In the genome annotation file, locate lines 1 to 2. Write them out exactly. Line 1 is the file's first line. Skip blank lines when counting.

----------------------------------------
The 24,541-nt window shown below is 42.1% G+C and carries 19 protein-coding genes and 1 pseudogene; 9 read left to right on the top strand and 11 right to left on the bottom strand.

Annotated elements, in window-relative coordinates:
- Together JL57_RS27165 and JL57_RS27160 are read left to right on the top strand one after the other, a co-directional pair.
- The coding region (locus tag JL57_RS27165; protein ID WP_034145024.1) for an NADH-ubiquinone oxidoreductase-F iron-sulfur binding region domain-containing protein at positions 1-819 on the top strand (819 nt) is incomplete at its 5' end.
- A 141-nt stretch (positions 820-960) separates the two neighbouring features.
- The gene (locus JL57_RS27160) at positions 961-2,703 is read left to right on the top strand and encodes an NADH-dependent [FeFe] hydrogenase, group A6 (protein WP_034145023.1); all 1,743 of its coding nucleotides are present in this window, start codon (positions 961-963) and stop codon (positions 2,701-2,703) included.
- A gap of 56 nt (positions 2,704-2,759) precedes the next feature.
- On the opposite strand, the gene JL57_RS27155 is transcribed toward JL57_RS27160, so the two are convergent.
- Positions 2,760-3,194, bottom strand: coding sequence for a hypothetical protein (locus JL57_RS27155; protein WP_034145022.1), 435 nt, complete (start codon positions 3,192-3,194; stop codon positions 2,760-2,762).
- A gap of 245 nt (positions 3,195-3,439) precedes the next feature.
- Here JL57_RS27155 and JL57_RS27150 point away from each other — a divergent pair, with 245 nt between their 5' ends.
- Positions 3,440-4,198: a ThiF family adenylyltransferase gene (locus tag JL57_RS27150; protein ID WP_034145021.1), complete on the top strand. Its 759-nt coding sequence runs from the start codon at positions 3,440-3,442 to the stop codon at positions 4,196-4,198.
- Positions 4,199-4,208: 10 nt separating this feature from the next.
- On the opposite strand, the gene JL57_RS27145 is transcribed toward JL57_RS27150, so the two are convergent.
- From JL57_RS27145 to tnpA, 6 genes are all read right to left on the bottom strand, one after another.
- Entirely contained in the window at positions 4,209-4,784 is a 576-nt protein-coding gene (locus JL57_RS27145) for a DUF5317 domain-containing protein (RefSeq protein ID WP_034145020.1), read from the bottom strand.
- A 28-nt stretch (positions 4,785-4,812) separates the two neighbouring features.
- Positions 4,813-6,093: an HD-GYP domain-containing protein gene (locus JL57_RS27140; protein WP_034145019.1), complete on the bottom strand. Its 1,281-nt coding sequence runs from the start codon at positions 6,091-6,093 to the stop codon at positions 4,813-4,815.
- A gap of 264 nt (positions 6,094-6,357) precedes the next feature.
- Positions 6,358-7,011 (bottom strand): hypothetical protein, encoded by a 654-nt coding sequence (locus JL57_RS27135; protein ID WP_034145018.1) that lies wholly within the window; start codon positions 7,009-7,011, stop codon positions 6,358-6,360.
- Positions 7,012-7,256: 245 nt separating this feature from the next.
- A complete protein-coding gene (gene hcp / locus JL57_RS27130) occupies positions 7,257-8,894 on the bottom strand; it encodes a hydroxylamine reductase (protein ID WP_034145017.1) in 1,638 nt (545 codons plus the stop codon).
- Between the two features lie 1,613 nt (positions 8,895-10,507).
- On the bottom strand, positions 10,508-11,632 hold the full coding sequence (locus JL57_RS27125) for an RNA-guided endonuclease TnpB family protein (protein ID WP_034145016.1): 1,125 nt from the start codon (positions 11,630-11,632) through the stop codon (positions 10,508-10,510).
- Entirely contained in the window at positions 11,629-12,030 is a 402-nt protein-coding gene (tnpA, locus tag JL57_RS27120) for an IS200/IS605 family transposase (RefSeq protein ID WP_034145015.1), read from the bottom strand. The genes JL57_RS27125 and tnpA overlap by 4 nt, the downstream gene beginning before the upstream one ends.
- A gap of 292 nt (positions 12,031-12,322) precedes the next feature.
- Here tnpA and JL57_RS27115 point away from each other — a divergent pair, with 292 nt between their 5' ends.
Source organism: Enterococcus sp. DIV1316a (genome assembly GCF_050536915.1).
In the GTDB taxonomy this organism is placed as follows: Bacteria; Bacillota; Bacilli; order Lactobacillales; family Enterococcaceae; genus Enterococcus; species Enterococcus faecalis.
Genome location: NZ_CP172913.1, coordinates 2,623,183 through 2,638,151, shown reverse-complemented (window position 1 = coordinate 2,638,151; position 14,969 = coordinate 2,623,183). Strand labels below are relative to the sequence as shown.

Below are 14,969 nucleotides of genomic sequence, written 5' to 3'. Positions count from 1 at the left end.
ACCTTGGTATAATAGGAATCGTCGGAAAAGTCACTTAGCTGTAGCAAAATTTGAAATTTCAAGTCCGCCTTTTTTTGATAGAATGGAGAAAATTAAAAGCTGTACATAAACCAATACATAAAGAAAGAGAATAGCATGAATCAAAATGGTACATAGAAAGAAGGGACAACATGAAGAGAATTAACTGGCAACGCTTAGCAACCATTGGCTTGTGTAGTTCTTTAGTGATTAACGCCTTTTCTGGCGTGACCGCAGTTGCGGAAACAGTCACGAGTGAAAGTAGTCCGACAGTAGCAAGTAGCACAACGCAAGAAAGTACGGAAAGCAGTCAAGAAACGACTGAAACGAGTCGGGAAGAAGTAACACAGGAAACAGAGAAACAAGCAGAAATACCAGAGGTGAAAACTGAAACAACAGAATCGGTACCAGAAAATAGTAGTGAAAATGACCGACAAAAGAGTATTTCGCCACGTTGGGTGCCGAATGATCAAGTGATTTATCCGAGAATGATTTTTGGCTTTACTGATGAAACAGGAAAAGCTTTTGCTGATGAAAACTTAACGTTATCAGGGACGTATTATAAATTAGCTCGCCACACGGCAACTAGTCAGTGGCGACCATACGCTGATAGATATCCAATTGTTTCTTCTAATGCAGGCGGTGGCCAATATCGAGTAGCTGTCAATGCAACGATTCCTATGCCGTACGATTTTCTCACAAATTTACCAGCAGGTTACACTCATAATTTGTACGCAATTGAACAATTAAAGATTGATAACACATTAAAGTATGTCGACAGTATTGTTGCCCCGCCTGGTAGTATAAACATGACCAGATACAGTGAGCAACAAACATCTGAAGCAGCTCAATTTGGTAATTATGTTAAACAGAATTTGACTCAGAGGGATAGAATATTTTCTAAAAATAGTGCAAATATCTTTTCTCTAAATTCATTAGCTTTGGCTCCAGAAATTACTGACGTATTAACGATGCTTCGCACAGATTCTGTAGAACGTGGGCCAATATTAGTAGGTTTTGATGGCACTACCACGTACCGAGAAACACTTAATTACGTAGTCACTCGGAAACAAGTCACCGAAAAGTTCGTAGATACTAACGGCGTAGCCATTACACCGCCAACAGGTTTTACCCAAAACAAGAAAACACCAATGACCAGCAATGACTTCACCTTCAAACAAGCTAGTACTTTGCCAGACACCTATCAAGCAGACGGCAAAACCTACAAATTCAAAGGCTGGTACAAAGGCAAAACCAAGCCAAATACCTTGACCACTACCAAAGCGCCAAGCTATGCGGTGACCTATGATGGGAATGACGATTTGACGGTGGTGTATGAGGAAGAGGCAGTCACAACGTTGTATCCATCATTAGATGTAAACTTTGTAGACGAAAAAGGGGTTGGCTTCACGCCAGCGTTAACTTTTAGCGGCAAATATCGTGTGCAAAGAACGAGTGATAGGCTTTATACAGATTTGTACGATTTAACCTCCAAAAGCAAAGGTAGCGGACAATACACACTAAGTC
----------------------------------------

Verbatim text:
The 24,541-nt window shown below is 42.1% G+C and carries 19 protein-coding genes and 1 pseudogene; 9 read left to right on the top strand and 11 right to left on the bottom strand.

Annotated elements, in window-relative coordinates: